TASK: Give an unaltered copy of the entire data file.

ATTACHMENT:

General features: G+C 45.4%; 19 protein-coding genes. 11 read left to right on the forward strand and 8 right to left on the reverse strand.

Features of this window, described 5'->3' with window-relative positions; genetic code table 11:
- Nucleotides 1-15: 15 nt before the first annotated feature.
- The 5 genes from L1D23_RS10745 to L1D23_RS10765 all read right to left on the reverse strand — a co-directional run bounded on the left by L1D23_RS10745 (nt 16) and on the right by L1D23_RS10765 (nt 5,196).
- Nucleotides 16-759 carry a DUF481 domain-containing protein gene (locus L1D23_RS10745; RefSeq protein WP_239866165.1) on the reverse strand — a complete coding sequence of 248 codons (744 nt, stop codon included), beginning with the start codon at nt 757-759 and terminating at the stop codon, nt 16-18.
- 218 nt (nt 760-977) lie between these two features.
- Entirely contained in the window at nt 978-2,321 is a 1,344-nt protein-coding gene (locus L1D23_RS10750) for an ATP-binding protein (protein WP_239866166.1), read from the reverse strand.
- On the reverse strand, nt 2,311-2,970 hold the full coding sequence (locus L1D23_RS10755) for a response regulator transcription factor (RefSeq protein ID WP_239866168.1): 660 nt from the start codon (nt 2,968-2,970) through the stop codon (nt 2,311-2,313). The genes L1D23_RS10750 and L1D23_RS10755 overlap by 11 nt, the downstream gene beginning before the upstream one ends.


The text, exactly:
General features: G+C 45.4%; 19 protein-coding genes. 11 read left to right on the forward strand and 8 right to left on the reverse strand.

Features of this window, described 5'->3' with window-relative positions; genetic code table 11:
- Nucleotides 1-15: 15 nt before the first annotated feature.
- The 5 genes from L1D23_RS10745 to L1D23_RS10765 all read right to left on the reverse strand — a co-directional run bounded on the left by L1D23_RS10745 (nt 16) and on the right by L1D23_RS10765 (nt 5,196).
- Nucleotides 16-759 carry a DUF481 domain-containing protein gene (locus L1D23_RS10745; RefSeq protein WP_239866165.1) on the reverse strand — a complete coding sequence of 248 codons (744 nt, stop codon included), beginning with the start codon at nt 757-759 and terminating at the stop codon, nt 16-18.
- 218 nt (nt 760-977) lie between these two features.
- Entirely contained in the window at nt 978-2,321 is a 1,344-nt protein-coding gene (locus L1D23_RS10750) for an ATP-binding protein (protein WP_239866166.1), read from the reverse strand.
- On the reverse strand, nt 2,311-2,970 hold the full coding sequence (locus L1D23_RS10755) for a response regulator transcription factor (RefSeq protein ID WP_239866168.1): 660 nt from the start codon (nt 2,968-2,970) through the stop codon (nt 2,311-2,313). The genes L1D23_RS10750 and L1D23_RS10755 overlap by 11 nt, the downstream gene beginning before the upstream one ends.